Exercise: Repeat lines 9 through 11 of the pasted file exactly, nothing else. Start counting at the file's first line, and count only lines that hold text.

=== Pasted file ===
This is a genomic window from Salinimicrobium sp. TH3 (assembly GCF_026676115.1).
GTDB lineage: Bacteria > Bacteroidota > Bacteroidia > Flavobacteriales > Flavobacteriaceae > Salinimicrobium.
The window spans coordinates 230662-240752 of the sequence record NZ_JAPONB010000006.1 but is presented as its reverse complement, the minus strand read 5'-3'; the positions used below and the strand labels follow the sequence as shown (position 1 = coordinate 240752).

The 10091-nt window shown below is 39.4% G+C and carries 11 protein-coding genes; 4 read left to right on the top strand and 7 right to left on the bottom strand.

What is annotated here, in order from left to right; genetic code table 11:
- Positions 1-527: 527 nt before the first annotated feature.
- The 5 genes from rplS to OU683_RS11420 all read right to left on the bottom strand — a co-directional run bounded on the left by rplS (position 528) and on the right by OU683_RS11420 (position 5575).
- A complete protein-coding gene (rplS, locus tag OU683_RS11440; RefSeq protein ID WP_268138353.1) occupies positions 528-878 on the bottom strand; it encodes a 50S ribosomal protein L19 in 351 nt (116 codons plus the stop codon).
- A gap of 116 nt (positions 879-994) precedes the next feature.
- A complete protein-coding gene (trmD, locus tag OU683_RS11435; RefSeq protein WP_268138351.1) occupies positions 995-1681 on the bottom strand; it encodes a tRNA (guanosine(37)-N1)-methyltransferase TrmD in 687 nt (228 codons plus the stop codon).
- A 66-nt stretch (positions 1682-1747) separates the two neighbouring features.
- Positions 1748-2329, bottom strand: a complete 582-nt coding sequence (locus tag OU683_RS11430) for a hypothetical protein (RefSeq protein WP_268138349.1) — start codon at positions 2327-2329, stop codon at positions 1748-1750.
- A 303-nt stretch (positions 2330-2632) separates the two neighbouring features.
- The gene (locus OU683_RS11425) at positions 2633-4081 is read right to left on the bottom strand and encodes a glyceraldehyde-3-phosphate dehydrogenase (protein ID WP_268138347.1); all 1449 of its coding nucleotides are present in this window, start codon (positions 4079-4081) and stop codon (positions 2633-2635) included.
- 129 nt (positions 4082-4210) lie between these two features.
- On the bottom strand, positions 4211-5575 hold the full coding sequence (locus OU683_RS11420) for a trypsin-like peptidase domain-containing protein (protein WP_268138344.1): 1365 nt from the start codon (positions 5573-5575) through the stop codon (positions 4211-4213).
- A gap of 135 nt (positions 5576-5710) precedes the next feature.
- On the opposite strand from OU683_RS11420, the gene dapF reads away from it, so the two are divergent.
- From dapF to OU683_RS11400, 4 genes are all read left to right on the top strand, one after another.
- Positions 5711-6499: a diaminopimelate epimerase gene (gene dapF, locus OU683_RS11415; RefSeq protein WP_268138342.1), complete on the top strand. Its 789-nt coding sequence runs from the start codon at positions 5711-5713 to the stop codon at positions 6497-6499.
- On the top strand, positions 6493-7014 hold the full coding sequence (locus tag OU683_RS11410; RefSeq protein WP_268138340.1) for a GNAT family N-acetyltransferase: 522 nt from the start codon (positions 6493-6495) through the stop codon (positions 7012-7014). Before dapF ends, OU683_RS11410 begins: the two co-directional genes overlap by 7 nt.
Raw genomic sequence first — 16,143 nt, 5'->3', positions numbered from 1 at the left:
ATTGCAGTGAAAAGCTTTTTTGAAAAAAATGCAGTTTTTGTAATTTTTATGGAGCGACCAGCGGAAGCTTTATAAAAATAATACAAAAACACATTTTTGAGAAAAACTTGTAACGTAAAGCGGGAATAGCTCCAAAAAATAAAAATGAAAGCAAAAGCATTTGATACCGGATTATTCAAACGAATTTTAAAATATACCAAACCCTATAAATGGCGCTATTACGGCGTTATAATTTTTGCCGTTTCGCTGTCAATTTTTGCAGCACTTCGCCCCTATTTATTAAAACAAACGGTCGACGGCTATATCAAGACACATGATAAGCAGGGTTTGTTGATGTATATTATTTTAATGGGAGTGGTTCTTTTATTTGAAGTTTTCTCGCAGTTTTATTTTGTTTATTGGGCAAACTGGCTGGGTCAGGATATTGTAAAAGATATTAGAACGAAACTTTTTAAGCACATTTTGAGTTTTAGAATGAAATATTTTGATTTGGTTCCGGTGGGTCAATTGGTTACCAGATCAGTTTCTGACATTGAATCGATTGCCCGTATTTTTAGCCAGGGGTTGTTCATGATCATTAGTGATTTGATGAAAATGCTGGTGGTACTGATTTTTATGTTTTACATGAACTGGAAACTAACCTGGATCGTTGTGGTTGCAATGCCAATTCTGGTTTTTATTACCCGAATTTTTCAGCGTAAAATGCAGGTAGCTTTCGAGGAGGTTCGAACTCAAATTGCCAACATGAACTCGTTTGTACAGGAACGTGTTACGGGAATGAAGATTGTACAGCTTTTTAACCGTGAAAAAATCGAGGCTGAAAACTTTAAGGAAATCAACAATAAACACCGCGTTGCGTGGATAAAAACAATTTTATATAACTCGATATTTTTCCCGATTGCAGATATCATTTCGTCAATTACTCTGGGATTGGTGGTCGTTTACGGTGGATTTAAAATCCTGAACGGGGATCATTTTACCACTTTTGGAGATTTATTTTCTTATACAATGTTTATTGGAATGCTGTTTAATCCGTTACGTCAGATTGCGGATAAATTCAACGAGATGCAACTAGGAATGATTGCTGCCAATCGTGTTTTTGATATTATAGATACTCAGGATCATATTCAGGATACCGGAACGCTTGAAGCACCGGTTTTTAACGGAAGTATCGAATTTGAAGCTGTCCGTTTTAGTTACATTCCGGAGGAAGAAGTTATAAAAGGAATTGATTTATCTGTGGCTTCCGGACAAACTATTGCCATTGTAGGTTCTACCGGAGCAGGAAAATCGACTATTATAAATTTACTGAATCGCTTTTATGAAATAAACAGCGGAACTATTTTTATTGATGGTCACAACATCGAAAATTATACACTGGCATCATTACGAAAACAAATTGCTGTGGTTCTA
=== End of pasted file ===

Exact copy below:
- A gap of 116 nt (positions 879-994) precedes the next feature.
- A complete protein-coding gene (trmD, locus tag OU683_RS11435; RefSeq protein WP_268138351.1) occupies positions 995-1681 on the bottom strand; it encodes a tRNA (guanosine(37)-N1)-methyltransferase TrmD in 687 nt (228 codons plus the stop codon).
- A 66-nt stretch (positions 1682-1747) separates the two neighbouring features.